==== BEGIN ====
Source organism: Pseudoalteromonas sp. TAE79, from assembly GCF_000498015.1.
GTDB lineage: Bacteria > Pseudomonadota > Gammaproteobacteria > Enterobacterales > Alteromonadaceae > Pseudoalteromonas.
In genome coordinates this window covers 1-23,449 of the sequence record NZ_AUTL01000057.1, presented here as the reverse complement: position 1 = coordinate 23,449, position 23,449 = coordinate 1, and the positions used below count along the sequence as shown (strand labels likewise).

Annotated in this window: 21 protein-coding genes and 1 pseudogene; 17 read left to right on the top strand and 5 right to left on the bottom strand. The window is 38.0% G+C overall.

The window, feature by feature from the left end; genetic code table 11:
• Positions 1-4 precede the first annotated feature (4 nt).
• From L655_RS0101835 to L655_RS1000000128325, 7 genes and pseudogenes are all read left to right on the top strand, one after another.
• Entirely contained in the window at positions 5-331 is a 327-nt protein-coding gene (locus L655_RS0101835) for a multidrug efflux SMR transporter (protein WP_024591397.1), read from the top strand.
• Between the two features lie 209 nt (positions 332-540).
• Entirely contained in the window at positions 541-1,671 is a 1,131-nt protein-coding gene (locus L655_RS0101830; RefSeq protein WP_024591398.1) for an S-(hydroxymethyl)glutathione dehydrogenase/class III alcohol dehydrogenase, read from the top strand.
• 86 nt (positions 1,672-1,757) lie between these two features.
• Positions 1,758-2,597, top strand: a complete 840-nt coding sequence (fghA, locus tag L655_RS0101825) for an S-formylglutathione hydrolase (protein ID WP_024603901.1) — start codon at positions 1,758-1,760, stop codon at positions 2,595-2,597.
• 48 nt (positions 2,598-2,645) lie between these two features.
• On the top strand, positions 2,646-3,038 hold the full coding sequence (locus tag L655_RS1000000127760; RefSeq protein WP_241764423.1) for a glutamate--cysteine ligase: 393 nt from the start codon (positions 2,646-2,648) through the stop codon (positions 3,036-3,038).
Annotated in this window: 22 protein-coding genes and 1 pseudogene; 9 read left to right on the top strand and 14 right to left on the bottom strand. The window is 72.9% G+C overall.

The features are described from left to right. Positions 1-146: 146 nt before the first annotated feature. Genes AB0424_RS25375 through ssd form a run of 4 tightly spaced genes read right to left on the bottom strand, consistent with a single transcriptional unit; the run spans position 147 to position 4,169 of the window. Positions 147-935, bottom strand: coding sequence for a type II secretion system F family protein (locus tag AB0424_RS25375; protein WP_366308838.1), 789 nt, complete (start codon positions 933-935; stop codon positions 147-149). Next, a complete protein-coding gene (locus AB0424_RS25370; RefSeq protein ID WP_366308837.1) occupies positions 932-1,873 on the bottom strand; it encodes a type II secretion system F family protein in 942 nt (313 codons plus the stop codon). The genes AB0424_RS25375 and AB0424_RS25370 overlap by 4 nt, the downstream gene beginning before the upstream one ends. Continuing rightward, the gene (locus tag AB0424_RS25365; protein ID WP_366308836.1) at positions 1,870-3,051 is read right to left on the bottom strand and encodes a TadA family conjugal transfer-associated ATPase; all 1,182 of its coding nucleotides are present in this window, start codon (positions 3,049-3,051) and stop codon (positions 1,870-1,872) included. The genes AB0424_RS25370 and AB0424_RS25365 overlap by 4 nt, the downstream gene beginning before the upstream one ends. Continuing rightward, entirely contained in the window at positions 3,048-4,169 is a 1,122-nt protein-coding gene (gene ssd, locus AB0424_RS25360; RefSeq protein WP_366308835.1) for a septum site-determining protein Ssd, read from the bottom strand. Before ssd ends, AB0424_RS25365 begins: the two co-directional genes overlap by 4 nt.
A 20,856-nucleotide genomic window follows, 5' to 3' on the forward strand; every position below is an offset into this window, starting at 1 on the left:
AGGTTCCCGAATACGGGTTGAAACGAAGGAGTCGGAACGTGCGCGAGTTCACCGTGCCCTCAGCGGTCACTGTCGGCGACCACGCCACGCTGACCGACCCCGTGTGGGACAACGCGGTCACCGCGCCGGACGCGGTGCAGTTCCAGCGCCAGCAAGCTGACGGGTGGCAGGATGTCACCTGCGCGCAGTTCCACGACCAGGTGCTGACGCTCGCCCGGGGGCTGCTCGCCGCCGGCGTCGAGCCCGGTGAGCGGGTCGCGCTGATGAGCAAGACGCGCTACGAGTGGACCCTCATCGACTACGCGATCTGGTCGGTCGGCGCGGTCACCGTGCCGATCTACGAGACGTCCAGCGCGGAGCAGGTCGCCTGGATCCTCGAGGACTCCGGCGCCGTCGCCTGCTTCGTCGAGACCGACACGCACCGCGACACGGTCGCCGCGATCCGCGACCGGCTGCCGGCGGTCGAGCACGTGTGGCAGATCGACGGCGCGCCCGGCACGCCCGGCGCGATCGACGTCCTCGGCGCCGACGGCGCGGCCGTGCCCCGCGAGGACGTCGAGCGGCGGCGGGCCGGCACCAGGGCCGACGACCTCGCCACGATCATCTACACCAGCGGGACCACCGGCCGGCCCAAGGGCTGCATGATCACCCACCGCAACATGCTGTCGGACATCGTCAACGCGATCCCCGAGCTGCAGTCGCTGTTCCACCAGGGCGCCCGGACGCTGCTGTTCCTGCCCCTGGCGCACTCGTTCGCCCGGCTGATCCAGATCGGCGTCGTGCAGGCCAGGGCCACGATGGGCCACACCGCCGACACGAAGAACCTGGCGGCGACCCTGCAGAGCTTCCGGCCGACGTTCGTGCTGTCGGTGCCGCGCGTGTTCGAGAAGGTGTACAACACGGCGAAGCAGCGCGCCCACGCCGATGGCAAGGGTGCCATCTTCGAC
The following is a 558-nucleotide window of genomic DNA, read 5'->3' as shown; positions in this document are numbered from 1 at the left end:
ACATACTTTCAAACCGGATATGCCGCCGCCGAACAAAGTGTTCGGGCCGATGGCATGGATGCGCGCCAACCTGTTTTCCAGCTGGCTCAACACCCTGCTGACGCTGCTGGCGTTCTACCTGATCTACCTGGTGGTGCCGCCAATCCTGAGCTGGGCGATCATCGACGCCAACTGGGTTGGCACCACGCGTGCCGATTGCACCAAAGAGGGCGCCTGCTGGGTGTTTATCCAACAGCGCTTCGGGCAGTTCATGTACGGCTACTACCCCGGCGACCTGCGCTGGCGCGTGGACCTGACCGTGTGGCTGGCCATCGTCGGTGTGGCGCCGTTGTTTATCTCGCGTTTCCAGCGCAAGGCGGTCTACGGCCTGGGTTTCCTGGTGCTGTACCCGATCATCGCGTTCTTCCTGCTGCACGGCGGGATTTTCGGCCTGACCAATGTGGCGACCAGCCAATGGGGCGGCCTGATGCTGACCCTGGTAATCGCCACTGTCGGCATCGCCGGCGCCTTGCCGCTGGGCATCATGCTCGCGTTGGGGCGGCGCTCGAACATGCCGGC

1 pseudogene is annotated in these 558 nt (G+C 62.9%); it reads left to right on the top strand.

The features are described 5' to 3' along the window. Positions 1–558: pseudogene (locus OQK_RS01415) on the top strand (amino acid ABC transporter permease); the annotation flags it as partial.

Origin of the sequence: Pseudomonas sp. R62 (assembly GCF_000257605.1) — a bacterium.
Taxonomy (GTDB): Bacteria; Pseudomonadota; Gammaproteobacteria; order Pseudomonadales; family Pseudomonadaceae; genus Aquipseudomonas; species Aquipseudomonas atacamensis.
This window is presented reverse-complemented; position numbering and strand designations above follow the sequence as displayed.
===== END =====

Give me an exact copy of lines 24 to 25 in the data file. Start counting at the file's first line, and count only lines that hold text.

Taxonomy (GTDB): Bacteria; Pseudomonadota; Gammaproteobacteria; order Pseudomonadales; family Pseudomonadaceae; genus Aquipseudomonas; species Aquipseudomonas atacamensis.
This window is presented reverse-complemented; position numbering and strand designations above follow the sequence as displayed.